This is an engaging interdisciplinary guide to the unique role of language within ethgraphy. The book provides a philosophical overview of the field alongside practical support for designing and developing your own ethgraphic research. It demonstrates how to build and develop arguments and engages with practical issues such as ethics, transcription and impact. There are chapter-long case studies based on real research that will explain key themes and help you create and analyse your own linguistic data. Drawing on the authors' experience they outline the practical, epistemological and theoretical decisions that researchers must take when planning and carrying out their studies. Other key features include: A clear introduction to discourse analytic traditions Tips on how to produce effective field tes Guidance on how to manage interview and conversational data Advice on writing linguistic ethgraphies for different audiencesAntated suggestions for further reading Full glossary This book is a master class in understanding linguistic ethgraphy, it will of interest to anyone conducting field research across the social sciences.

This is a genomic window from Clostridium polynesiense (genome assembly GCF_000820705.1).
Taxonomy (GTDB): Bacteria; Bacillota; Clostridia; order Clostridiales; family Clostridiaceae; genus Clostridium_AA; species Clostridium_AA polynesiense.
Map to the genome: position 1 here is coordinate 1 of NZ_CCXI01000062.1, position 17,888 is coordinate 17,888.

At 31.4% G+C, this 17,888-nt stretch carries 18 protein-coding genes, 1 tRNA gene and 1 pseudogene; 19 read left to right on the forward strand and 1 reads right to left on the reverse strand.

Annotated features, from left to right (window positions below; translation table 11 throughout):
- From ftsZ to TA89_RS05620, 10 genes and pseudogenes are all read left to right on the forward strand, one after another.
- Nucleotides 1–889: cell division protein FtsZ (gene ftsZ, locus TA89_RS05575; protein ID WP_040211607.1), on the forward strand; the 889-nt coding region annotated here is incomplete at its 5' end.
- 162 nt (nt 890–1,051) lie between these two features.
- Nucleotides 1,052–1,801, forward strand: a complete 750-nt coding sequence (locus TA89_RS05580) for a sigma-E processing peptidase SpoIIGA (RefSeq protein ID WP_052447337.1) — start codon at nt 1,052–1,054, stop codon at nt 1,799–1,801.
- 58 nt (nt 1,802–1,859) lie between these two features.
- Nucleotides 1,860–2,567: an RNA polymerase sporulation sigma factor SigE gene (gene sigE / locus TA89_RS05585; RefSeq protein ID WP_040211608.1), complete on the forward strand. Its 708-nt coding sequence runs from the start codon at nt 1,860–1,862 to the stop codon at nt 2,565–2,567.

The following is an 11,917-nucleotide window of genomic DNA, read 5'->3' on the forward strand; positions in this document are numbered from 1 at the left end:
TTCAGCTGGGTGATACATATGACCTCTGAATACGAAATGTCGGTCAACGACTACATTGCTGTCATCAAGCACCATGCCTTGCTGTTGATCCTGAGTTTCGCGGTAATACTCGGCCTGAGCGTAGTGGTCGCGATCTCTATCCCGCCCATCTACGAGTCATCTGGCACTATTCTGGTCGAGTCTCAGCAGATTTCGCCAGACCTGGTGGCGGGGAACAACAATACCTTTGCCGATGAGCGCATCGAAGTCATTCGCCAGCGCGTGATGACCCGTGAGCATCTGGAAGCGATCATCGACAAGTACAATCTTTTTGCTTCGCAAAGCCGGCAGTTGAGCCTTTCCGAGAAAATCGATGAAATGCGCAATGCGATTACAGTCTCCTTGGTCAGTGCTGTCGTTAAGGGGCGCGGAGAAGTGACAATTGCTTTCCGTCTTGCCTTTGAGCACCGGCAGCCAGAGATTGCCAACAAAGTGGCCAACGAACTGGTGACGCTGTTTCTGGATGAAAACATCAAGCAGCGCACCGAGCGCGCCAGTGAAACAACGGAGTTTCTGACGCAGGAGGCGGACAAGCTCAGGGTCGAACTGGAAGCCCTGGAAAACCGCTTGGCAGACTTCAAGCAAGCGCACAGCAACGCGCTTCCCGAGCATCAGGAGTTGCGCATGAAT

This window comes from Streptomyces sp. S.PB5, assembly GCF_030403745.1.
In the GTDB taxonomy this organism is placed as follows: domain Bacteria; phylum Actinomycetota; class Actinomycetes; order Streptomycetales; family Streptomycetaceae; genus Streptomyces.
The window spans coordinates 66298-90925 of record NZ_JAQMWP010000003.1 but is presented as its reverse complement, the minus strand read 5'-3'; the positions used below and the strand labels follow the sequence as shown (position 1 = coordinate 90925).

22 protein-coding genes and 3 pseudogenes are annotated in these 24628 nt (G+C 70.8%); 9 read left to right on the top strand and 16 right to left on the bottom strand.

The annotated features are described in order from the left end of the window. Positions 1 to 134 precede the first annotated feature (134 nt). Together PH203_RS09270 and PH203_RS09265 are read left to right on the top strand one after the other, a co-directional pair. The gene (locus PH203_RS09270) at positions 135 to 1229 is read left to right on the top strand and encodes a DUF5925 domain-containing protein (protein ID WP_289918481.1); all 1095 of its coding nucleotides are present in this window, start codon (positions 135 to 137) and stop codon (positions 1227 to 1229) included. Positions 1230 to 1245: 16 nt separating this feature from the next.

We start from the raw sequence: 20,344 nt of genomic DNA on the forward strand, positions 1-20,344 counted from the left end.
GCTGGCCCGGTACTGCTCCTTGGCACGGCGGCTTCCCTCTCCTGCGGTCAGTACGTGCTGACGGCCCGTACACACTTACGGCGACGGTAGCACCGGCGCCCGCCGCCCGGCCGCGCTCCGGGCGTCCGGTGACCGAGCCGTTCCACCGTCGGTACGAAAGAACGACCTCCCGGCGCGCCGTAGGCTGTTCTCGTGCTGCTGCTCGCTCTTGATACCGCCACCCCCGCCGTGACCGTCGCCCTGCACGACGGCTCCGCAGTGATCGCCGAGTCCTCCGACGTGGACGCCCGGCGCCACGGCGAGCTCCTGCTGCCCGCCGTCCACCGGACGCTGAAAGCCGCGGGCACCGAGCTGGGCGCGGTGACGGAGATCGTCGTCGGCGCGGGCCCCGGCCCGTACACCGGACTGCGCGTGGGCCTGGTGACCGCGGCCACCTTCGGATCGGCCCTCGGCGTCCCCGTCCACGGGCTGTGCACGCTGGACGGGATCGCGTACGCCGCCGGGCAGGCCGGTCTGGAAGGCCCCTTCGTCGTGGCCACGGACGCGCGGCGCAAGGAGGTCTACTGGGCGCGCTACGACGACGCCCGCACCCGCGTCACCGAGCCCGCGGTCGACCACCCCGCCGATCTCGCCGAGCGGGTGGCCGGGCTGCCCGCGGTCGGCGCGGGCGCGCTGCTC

Fiona Copland is a Senior Lecturer in the School of Languages and Social Sciences at Aston University, Birmingham where she is Director of CLERA (Centre for Language Education Research at Aston). Before working in higher education, she was an English language teacher in Nigeria, Hong Kong, Japan and the UK, where she also taught on a range of teacher education programmes. This background has influenced her research interests which include talk in pre-service teacher education conferences and teaching English to young learners, and she has published in these areas. Since attending a course in ethnography, language and communication jointly run by King's College University of London and the Institute of Education University of London, she has been an active member of the Linguistic Ethnography Forum, co-organising three conferences. At Aston, Fiona is the Programmes Director of MSc TESOL courses and teaches a range of post-graduate modules. She also supervises PhD students in the field of TESOL. Angela Creese is Professor of Educational Linguistics at the School of Education, University of Birmingham, and deputy director of the MOSAIC Centre for Research on Multilingualism. In the last ten years she has been funded to work in large multilingual research teams to research multilingualism. Her research interests are in linguistic ethnography, language ecologies, multilingualism in society and multilingual classroom pedagogy. Her publications include Heteroglossia as Practice and Pedagogy (with Adrian Blackledge, 2014, Springer); The Routledge handbook of Multilingualism (2012, with Marilyn Martin-Jones and Adrian Blackledge); Multilingualism: A Critical Perspective (with Adrian Blackledge, 2010, Continuum); Volume 9: Ecology of Language, Encyclopedia of Language and Education (2009); Teacher Collaboration and Talk in Multilingual Classrooms (2005) and Multilingual Classroom Ecologies (2003).